I have two reasons for optimism about the result. First, Hibs are still in two cup competitions and must surely be thinking this could be their Scottish Cup year at last. Killie don't have that 'insurance' and that may just make us hungrier on the day.

Secondly, I think we have two potential individual match-winners and Hibs don't. They will be well aware of the danger from Stevie Naismith of course but being aware of his threat isn't the same as nullifying it. The other player who could win the cup for Killie is Paul Di Giacomo. His career has been riddled with injury - nearly nine years at Rugby Park and he has made just 100 appearances, including subs. But Jacko is one of the most naturally gifted players in Scottish football. Okay he has played only three times since Xmas and 90 minutes just once. But in the last two matches he made two goals for Nish at Love Street and scored twice v ICT. He is coming into top form at just the right time and could well be the man to exploit any gaps left by the attention paid to Naismith & Nish.

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Post by Killiehippo » Wed Mar 14, 2007 3:08 am

I admire your optimism Davie and hope everything falls for us on the big day. There's no doubt Hibs are a decent team on their day but they seem to reserve all their best displays for Easter Road. Much like ourselves they are capable of scoring plenty but leaking them at the other end. My main concern is Sproule who has caused us big problems in recent games, we dont seem to know how to deal with him. I also worry that the wide open spaces of Hampden may suit Hibs better as they have pace in their team.
Enough of the negative stuff, if Naisy is on song he is capable of running them ragged. Hibs dont seem to have a good record at Hampden and they are more than capable of throwing in a stinking performance.
I suspect the team who defends best may win and I think we'll just sneak it.
The betting above will be the "to win outright" prices as no draw is quoted. Hibs will be slight faves over 90 minutes but they wont be odds on.
It's gonna be a blue + white day..........

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Post by Scottish » Fri Mar 16, 2007 1:35 pm

I'm not overly optimistic but I think there's a good chance Killie will win and I've no doubt Hibs fans will feel the same way.

Maybe this is pre-match nerves beginning to show but I understand the squad is staying at the Park Hotel on Saturday night. I'm not sure this is a good idea. The hotel will be hoaching with exiles back for the game and the odd tincture may quench a few thirsts during the course of the evening.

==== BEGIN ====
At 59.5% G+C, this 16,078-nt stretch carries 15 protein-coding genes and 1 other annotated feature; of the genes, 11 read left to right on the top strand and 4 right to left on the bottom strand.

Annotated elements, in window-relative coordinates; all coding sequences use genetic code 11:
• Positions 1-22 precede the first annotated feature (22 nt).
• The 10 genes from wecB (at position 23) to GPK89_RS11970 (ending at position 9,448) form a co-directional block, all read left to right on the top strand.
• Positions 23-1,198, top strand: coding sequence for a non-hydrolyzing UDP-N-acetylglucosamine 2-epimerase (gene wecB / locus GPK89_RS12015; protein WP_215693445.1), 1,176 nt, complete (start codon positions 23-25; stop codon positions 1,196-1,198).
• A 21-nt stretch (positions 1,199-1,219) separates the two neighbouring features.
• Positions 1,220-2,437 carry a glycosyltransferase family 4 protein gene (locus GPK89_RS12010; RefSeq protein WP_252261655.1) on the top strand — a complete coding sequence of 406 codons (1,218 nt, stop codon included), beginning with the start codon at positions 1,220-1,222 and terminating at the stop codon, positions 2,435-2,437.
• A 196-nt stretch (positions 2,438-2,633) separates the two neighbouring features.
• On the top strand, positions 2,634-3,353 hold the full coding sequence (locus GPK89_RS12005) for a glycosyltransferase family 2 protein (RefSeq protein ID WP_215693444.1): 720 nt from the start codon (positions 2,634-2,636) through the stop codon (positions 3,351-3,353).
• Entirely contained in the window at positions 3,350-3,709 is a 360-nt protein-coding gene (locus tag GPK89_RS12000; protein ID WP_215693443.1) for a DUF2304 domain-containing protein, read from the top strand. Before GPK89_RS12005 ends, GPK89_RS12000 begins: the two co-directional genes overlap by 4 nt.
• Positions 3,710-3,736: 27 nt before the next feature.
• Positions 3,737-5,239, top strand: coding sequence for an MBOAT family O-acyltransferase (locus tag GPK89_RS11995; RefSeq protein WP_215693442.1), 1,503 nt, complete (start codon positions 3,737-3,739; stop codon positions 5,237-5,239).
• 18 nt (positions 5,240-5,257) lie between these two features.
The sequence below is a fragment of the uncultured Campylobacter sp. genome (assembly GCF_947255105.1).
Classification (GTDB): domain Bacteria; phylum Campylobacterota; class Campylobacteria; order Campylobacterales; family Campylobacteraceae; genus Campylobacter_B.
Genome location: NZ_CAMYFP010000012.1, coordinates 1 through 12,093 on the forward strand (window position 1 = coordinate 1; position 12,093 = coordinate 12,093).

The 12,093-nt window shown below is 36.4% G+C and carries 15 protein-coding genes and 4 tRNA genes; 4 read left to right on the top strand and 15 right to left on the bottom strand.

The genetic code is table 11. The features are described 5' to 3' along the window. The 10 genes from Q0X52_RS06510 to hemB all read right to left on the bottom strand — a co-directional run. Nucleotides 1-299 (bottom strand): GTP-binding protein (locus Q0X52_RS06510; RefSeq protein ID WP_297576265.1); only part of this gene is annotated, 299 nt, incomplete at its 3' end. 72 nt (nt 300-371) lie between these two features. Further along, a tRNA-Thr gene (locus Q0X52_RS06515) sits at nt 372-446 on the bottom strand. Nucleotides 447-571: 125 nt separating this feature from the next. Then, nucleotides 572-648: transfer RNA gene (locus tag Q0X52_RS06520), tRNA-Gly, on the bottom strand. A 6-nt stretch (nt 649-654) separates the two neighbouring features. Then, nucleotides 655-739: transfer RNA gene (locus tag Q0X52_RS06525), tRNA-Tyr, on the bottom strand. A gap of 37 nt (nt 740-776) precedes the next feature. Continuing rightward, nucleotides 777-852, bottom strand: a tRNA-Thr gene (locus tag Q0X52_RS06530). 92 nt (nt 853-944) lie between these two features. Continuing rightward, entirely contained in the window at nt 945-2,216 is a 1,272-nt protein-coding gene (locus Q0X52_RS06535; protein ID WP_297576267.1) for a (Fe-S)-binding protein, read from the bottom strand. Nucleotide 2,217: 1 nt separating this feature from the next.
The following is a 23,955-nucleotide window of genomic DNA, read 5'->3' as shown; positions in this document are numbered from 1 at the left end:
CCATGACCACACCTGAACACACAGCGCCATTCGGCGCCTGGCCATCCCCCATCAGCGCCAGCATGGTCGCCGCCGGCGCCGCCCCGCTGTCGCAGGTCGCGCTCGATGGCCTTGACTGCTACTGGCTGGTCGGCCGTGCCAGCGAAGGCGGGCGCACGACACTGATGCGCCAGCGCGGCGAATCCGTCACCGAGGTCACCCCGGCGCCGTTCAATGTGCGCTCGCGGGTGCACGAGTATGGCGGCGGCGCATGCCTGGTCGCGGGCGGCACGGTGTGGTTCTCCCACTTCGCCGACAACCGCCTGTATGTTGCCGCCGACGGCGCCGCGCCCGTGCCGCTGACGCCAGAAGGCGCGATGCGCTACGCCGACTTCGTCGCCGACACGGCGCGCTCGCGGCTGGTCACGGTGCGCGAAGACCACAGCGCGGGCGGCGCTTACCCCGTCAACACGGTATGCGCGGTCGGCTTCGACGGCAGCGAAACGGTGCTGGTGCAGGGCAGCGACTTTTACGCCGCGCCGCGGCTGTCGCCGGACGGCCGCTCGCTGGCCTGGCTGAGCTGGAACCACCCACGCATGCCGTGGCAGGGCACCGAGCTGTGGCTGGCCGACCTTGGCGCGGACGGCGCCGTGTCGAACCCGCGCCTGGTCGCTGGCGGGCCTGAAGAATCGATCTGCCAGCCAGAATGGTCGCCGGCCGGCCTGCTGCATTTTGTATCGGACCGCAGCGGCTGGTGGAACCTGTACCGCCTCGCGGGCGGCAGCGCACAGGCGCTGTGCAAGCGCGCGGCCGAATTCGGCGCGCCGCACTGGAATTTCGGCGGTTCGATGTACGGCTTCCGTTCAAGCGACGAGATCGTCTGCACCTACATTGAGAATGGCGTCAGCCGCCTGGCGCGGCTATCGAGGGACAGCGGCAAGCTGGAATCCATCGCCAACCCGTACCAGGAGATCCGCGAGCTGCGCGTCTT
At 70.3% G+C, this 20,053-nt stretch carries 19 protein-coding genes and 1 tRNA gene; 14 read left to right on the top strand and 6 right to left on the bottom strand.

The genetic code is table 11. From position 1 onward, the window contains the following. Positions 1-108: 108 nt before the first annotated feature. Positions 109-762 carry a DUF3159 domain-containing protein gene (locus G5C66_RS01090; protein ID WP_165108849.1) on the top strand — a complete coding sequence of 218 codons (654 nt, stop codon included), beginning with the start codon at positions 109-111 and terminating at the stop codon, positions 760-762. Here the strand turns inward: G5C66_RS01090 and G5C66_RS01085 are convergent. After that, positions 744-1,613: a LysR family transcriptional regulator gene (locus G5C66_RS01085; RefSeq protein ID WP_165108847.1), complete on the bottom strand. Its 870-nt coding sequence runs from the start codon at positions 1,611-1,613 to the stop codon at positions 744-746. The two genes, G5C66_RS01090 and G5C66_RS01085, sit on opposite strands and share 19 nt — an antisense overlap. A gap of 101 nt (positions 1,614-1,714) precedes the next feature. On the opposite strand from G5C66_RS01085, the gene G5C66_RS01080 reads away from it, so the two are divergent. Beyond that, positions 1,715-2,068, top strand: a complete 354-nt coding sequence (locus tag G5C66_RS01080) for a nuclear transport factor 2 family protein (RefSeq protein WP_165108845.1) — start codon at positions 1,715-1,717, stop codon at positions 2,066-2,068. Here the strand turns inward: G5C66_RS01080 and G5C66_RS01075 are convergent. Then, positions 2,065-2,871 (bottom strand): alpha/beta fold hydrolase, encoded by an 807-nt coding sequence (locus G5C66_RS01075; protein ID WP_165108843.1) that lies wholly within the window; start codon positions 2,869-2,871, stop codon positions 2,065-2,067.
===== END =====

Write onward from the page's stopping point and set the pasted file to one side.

What will the players do? Obviously they won't be allowed to drink but will they be in the bar or restaurant being glad-handed every thirty seconds? or stuck in their rooms with nothing to do but watch Setanta?

And who is going to guarantee a good night's sleep? I know from past experience just how difficult it can be to get a good kip in the Park if there's a crowd of half-pissed people running about the place in the early hours of the morning.

Then at breakfast there'll be more back-slapping from well-meaning fans which might add to the pressure of expectation. Followed by an Argentina '78-style send-off as the team coach leaves Rugby Park at the same time as thousands of fans have started to arrive for a pre-match drink before boarding their own buses.

Maybe it's just nerves or nit-picking. I hope so. But I'd rather JJ had taken them somewhere else away from it all.

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Post by Scottish » Sat Mar 17, 2007 12:47 am

Right. That's the case packed, the taxi booked, the train tickets checked, Hampden tickets safely stowed away.Time for bed. Come on Killie. It's gonna be a fine day. It's gonna be a blue and white day

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Post by LEATHERSTOCKING » Mon Mar 19, 2007 8:56 am

Shame.

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Post by Scottish » Wed Mar 21, 2007 10:09 am

scottish wrote: IMHO the key players for Hibs will be Rob Jones (at both ends - v Nish in defence and Wright in set-piece attacks) Scott Brown, Benjelloun & whoever Hibs play in goal. For Killie Fowler, Johnston & the aforementioned battles between Wright & Nish v Jones at either end of the park
Well, at least I got that one right! I thought Jones was absolutely immense and for me he was the MOTM. I got the identities of his direct opponents wrong though. Nish went up against him at the wrong end of the park. The first goal came as a result of Nish failing to mark him at a corner though why Wright (who had Jones in his back pocket at Rugby Park earlier in the season) wasn’t on the job I have no idea. Similarly, whether it was the manager’s idea or the players the ploy of putting Naismith up against Jones never looked like working. I can see the attractions of it – Naismith’s speed and ability to turn should have served him well in theory. But it wasn’t working – Naismith got no change out of Jones and resorted too readily to falling over - and the simple plan B of putting Nish against Jones wasn’t tried. Brown and Benji weren’t too far behind Jones in my book and McNeill’s early save from Naismith gave him the confidence to do well – not that he was forced to prove himself all that often.

Of the Killie men I mentioned Fowler made a few good tackles but didn’t break down the forward Hibs moves nearly as often as he should have. And, sadly, Allan Johnston’s age told against him. Inviting opposing players onto you is a clever move if you can either pass or emerge with the ball. When it results in slowing the game down to walking pace and ends in losing the ball with the opposition scurrying upfield it is an absolutely ruinous tactic. And one that Johnston tried on far too many times.